One of the rear tires on my Plymouth featured a prominent hole in the sidewall.
I was pissed. If it had been some kind of inter-school retaliation then I felt that I deserved a pass at any vandalism resulting from the hand of a fellow alumni. My Plymouth was a unique car, relatively well know around my peers, and I'm an amiable guy with very few real enemies that would target my tires simply because they were in the parking lot of an opposing school.
We all went back inside and gave our information for the official police report. I questioned out loud why a cop was hired for dance security if there wasn't any real security being provided. That got the cop's attention. He looked at me sternly and asked "What more do you want me to do?"
"I dunno. Maybe leave the soda and cookies long enough to check the parking lot once in a while."
The crime was later solved and I learned that it all resulted because one of the main instigators had an old girlfriend that had moved on from the relationship and asked a new boy to the dance with her. I knew one of the parties involved and confronted him about it several months after he had successfully avoided me. When we finally did have words together, he told me that he was drunk, wasn't actually a part of the tire slashing and had stayed in the car with the others took to the damage. He apologized for being a part of the events and admitted that it was a stupid. When it became clear that I wasn't so easy to forgive him, even after the cost of the damages were settled and he and the rest of his crew had paid their debt to society.
"What more do you want me to do?" he asked.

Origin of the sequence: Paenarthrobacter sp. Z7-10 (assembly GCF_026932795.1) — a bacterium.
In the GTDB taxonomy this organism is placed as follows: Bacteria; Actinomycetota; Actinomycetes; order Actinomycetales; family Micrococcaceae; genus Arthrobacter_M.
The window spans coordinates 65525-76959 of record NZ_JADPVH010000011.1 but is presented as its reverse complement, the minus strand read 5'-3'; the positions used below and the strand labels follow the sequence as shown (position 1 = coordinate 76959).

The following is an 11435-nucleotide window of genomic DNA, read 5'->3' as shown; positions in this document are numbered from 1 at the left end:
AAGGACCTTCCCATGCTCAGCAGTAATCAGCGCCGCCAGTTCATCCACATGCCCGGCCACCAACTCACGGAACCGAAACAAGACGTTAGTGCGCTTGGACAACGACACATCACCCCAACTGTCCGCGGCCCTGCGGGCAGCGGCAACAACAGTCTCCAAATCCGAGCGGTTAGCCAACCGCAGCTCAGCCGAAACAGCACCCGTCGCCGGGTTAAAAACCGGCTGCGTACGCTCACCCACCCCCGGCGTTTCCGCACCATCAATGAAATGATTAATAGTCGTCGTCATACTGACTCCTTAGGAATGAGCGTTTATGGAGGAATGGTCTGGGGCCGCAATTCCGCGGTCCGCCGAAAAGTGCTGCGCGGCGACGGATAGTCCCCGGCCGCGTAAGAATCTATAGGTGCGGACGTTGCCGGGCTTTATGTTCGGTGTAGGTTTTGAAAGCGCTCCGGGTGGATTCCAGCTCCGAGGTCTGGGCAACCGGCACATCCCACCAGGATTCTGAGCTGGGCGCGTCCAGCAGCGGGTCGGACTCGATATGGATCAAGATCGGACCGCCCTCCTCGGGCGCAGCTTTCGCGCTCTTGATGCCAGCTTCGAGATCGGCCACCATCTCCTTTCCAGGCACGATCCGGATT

U2 could have asked the same question. They were not responsible for my miserable evening. They couldn't control the mass fame that was resulting from their music and they certainly didn't deserve the personal vendetta that I felt was owed because of all of this personal drama.
Because Under A Blood Red Sky is a very good live document, deserving of the same praise that is held for such titles like Live At Leeds or any other notable rock and roll concert recording.
Unlike the video version which features nothing but the band's Red Rocks Amphitheatre performance, the audio version pulls from three separate concerts. A few of the tracks are from the Colorado dates, but all of the second side comes from a gig in Germany-including the version of "Sunday Bloody Sunday" which features the infamous "not a rebel song" intro from our most hated frontman.
Speaking of, the Red Rocks video version is clearly the most visually superior document, perfectly suited for the format. Watching Bono connect among rocks, rain and flames was unlike anything else from that decade, and it marked one of the first examples of a band that was initially part of something beneath the mainstream being clearly able to connect with a large audience.
In other words, you saw Under A Blood Red Sky and wondered, "Why isn't everyone getting this?"
And when they did, I got mad. Go figure.